One thing is clear that digital transformation is an investment activity, i.e. you have to spend money initially, seen by many Western countries as an initial “cost” in accounting. Micro and small businesses with a short-term vision may find it hard to spend on digital transformation unless they get assistance, or face pressure from the market or other factors. The Covid-19 pandemic has provided a test case that allows certain online services to replace their in-person counterparts, but as the economy returns to normal, further digital transformation may stagnate.

The second layer is the perception that public agencies in charge of digital transformation have of this matter. Problems such as “your rights or mine”, “whose app to use”, “whose guidelines to follow”, “whose method of digital transformation to adopt”, or “who plays the central role” are painfully complicated. A perfect example of this is how medical applications have mushroomed amidst Covid-19.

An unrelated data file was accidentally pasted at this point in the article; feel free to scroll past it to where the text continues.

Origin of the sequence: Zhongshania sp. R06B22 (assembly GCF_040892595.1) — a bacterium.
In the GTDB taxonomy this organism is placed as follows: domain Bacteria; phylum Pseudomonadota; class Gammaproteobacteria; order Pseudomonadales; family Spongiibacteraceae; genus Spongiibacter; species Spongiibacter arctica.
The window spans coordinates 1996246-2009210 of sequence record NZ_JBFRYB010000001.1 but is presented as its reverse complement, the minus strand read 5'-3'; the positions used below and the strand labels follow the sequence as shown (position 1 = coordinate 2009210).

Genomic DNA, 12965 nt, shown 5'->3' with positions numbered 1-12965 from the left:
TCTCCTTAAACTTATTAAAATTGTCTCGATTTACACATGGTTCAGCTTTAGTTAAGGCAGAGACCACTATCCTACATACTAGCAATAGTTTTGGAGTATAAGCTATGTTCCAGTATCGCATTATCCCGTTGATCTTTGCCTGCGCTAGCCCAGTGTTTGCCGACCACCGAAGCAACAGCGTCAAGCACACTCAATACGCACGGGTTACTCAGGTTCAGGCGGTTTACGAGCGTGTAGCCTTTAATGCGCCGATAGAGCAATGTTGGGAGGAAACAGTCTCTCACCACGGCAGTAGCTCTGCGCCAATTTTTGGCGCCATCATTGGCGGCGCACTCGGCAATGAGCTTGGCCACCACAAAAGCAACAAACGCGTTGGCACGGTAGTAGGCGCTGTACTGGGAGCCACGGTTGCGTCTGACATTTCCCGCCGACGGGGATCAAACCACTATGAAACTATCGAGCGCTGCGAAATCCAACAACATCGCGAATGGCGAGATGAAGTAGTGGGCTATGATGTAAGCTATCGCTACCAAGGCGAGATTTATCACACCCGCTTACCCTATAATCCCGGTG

A very important issue, now, is how digital economy and digital transformation are interpreted differently by different ministries, agencies, and policy advisors for the government, which, however, is normal even for those countries that have gone ahead of Vietnam in introducing digital transformation. For example, many of us limit the digital economy to Industry 4.0 applications, while overlooking the potentials of digital applications in agriculture, healthcare, and education, etc. Such discrepancies in viewpoints will sooner or later expose the surface of digital economic policies. The skewness in policy, vast difference in thinking and deployment of the digital economy between different state agencies, without a central point for linkage and coordination, is a potential bottleneck.